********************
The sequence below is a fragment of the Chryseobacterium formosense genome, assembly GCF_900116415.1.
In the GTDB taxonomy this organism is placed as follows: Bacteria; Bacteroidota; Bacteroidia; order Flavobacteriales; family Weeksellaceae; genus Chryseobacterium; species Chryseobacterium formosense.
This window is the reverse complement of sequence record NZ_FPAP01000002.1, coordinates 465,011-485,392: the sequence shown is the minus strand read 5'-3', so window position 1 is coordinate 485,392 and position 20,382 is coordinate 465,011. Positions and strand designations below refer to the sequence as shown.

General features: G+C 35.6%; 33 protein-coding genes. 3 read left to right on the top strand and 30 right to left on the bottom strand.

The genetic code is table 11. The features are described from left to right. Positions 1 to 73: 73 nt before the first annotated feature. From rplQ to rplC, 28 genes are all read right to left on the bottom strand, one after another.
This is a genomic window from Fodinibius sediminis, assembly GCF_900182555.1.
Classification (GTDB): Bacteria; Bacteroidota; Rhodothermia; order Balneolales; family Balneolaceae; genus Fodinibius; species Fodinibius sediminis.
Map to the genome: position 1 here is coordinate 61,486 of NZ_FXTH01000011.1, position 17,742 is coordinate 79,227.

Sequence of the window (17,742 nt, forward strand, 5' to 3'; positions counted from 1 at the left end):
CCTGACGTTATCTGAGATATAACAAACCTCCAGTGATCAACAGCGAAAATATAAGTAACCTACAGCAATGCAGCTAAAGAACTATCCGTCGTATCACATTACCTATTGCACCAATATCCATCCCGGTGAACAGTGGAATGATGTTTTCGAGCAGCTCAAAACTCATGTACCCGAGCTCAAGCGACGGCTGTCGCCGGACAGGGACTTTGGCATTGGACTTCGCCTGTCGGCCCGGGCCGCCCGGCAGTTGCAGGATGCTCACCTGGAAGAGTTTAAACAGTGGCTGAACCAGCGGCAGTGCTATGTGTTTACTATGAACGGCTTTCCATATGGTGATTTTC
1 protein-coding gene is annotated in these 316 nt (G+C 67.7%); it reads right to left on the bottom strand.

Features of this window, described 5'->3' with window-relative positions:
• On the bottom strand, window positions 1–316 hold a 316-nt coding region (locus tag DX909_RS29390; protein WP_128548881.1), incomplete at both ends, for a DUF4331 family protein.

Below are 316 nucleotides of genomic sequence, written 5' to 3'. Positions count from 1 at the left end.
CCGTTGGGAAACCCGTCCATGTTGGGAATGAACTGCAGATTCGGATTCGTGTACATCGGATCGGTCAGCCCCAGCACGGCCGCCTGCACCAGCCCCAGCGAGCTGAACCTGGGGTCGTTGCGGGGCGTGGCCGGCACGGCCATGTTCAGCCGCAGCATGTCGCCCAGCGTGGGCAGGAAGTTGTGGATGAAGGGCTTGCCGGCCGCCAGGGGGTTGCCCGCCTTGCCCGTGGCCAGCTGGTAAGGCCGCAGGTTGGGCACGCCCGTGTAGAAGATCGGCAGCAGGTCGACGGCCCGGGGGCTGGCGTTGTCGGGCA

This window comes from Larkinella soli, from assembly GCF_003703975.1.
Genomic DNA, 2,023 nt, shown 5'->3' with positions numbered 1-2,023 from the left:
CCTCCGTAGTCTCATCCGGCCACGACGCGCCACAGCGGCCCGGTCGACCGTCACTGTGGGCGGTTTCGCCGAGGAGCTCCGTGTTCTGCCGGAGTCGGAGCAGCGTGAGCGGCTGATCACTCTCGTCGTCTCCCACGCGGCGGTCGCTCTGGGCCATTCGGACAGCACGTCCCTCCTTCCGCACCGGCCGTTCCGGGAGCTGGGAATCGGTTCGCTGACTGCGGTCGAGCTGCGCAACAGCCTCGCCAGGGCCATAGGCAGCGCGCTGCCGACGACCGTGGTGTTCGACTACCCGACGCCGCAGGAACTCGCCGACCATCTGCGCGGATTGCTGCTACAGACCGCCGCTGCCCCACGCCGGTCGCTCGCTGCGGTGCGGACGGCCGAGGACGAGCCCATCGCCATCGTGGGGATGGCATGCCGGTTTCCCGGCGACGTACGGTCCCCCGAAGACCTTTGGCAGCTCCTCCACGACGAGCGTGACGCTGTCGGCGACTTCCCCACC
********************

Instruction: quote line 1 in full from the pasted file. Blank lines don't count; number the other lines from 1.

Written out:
The sequence below is a fragment of the Chryseobacterium formosense genome, assembly GCF_900116415.1.